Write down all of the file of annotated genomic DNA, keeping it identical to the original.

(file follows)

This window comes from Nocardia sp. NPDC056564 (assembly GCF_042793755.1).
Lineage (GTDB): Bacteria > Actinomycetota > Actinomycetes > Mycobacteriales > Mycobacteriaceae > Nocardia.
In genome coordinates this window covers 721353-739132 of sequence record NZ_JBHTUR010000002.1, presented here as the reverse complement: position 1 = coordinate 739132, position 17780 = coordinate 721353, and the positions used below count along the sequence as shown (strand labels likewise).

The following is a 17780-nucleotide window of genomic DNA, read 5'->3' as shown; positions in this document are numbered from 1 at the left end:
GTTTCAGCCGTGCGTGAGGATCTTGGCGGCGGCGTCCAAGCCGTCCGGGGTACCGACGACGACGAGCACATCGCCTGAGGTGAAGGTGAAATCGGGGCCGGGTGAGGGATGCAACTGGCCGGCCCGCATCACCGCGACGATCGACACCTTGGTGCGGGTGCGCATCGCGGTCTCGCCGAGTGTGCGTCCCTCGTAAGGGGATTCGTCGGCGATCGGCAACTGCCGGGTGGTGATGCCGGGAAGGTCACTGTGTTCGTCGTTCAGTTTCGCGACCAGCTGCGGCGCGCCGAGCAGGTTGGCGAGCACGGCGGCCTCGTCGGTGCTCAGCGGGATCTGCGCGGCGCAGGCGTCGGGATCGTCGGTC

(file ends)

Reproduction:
This window comes from Nocardia sp. NPDC056564 (assembly GCF_042793755.1).
Lineage (GTDB): Bacteria > Actinomycetota > Actinomycetes > Mycobacteriales > Mycobacteriaceae > Nocardia.
In genome coordinates this window covers 721353-739132 of sequence record NZ_JBHTUR010000002.1, presented here as the reverse complement: position 1 = coordinate 739132, position 17780 = coordinate 721353, and the positions used below count along the sequence as shown (strand labels likewise).

The following is a 17780-nucleotide window of genomic DNA, read 5'->3' as shown; positions in this document are numbered from 1 at the left end:
GTTTCAGCCGTGCGTGAGGATCTTGGCGGCGGCGTCCAAGCCGTCCGGGGTACCGACGACGACGAGCACATCGCCTGAGGTGAAGGTGAAATCGGGGCCGGGTGAGGGATGCAACTGGCCGGCCCGCATCACCGCGACGATCGACACCTTGGTGCGGGTGCGCATCGCGGTCTCGCCGAGTGTGCGTCCCTCGTAAGGGGATTCGTCGGCGATCGGCAACTGCCGGGTGGTGATGCCGGGAAGGTCACTGTGTTCGTCGTTCAGTTTCGCGACCAGCTGCGGCGCGCCGAGCAGGTTGGCGAGCACGGCGGCCTCGTCGGTGCTCAGCGGGATCTGCGCGGCGCAGGCGTCGGGATCGTCGGTC